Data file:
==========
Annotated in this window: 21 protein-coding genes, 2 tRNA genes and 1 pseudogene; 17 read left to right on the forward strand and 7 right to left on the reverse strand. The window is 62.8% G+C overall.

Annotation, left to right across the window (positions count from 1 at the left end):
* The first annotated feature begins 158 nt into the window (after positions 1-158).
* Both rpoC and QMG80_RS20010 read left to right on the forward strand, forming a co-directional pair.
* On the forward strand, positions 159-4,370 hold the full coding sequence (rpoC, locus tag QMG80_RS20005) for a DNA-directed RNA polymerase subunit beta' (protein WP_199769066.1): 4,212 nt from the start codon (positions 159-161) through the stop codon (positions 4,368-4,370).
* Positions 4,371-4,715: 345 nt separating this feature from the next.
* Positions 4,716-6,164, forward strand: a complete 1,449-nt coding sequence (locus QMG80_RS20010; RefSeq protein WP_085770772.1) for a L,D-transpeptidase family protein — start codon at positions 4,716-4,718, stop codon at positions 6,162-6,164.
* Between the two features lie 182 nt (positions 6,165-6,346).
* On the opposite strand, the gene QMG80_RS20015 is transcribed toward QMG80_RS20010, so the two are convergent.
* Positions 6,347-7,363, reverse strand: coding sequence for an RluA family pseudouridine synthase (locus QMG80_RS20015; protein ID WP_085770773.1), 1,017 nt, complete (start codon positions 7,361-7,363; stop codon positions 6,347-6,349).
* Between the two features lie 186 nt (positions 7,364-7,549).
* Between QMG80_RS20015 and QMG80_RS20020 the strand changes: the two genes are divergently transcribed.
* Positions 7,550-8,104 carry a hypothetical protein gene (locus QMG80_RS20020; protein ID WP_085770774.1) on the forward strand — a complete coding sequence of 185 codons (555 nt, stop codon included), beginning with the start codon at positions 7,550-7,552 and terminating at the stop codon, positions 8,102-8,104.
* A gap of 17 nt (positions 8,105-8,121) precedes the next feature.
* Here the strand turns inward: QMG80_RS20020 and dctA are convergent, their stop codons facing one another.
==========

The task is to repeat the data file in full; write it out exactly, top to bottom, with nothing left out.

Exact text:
Annotated in this window: 21 protein-coding genes, 2 tRNA genes and 1 pseudogene; 17 read left to right on the forward strand and 7 right to left on the reverse strand. The window is 62.8% G+C overall.

Annotation, left to right across the window (positions count from 1 at the left end):
* The first annotated feature begins 158 nt into the window (after positions 1-158).
* Both rpoC and QMG80_RS20010 read left to right on the forward strand, forming a co-directional pair.
* On the forward strand, positions 159-4,370 hold the full coding sequence (rpoC, locus tag QMG80_RS20005) for a DNA-directed RNA polymerase subunit beta' (protein WP_199769066.1): 4,212 nt from the start codon (positions 159-161) through the stop codon (positions 4,368-4,370).
* Positions 4,371-4,715: 345 nt separating this feature from the next.
* Positions 4,716-6,164, forward strand: a complete 1,449-nt coding sequence (locus QMG80_RS20010; RefSeq protein WP_085770772.1) for a L,D-transpeptidase family protein — start codon at positions 4,716-4,718, stop codon at positions 6,162-6,164.
* Between the two features lie 182 nt (positions 6,165-6,346).
* On the opposite strand, the gene QMG80_RS20015 is transcribed toward QMG80_RS20010, so the two are convergent.
* Positions 6,347-7,363, reverse strand: coding sequence for an RluA family pseudouridine synthase (locus QMG80_RS20015; protein ID WP_085770773.1), 1,017 nt, complete (start codon positions 7,361-7,363; stop codon positions 6,347-6,349).
* Between the two features lie 186 nt (positions 7,364-7,549).
* Between QMG80_RS20015 and QMG80_RS20020 the strand changes: the two genes are divergently transcribed.
* Positions 7,550-8,104 carry a hypothetical protein gene (locus QMG80_RS20020; protein ID WP_085770774.1) on the forward strand — a complete coding sequence of 185 codons (555 nt, stop codon included), beginning with the start codon at positions 7,550-7,552 and terminating at the stop codon, positions 8,102-8,104.
* A gap of 17 nt (positions 8,105-8,121) precedes the next feature.
* Here the strand turns inward: QMG80_RS20020 and dctA are convergent, their stop codons facing one another.